Tuesday, October 23, 2018

4 Ways You Can Take Action to Fight Bullying


Bullying: it’s something we’re all too familiar with—whether we’ve experienced it or witnessed it. No matter how it’s done (verbally or physically) or where it happens (online or offline), bullying has been shown to cause social, emotional, mental, and physical damage in the short and the long term.

If you’re wondering how to take action against it, check out how some Girl Scouts have dedicated their time to bullying prevention. Just like these G.I.R.L. (Go-getter, Innovator, Risk-taker, Leader)™ standouts, you can make a difference in your own right.

1) Challenge It


The girls of Girl Scout Troop 91046 noticed how gossiping can create a negative atmosphere at school, so they launched the No Gossip Tuesdays challenge to promote positivity and friendship among middle-school students in Brunswick, Ohio. After getting permission from school principals, they placed signs on the cafeteria tables that read “Think before you speak” and offered discussion topic ideas. With the students being encouraged to replace small talk with more engaging conversation, they’re likelier to build strong, positive relationship with one another and make lunchtime a safe space for everyone.

The troop is currently working on bringing No Gossip Tuesdays to other local middle schools for a larger impact. In the words of its members, “Even at 12 or 13 years of age, you have the potential to make someone's day, to be kind, to say something nice, to lend a helping hand.”

2) Raise Awareness
When we think about bullying, we like to think that we aren’t contributing to it in any way. And yet, through certain actions of ours, we can wind up doing just this. So although it’s hard to admit that we, too, can engage in bullying behavior, learning about it—in all its shapes and forms—is the first step to stopping or preventing it.

Girl Scout Tatum made it her mission to educate local youth on the subject. She organized a three-on-three basketball tournament to, in a unique way, bring attention to bullying and help participants learn about the different forms it can take and how to take action against it.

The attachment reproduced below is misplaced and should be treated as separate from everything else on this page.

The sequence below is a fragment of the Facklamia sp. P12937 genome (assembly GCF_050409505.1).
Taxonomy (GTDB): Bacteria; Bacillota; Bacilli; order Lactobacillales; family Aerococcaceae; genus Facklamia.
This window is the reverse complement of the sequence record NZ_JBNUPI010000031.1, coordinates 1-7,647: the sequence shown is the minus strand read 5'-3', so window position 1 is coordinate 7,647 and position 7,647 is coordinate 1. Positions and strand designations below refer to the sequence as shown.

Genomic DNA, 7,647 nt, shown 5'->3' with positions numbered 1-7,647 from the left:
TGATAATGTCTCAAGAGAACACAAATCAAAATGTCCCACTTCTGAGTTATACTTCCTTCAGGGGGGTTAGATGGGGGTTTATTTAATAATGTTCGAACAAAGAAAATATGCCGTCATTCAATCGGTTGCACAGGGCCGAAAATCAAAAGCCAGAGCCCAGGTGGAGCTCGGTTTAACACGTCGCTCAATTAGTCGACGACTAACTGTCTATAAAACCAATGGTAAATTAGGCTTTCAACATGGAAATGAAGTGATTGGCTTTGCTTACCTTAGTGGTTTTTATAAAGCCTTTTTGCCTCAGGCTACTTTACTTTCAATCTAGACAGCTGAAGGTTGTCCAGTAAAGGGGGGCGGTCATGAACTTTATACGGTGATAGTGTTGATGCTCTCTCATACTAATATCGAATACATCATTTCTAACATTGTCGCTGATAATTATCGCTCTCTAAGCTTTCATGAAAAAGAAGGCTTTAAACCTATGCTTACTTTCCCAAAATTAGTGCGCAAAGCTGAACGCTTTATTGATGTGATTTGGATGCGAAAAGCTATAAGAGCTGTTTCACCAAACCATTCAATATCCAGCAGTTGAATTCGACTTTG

3) Spread Positivity


Thinking of students who retreat to bathrooms when they’re angry or sad, Girl Scout Troop 4664 painted positive messages across the 42 bathroom stalls of a local school. Messages include “Broken crayons still color,” “You are brave,” “Good vibes only,” ‘”Dream, Strive, Become,” “Drive with purpose,” “You are enough,” and “Be humble and kind.”

Says Girl Scout Shafer, “We thought it would be good to help people early on in their lives to be motivated and self-confident.”

4) Facilitate Friendships

If you’ve spent time in school, you know how hard it can be to make friends. You may have eaten lunch by yourself on many occasions, wishing you could share it with someone. This feeling of isolation is pretty common among students, and it can make one an easy target for bullying.

With that in mind, the girls of Troop 8457 built and installed a “buddy bench" on the playground of their local elementary school, to encourage kids to spend time together and foster friendships.

Like these Girl Scouts, you have the power to challenge and reduce the incidence of bullying. Start with your own community. Work with teachers, counselors, and administrators to change the culture that can contribute to bullying behaviors. Host events to educate your neighbors. Create safe spaces for students to share their experiences and take positive action together. Although bullying can make both victims and witnesses feel helpless, there is always something that can be done.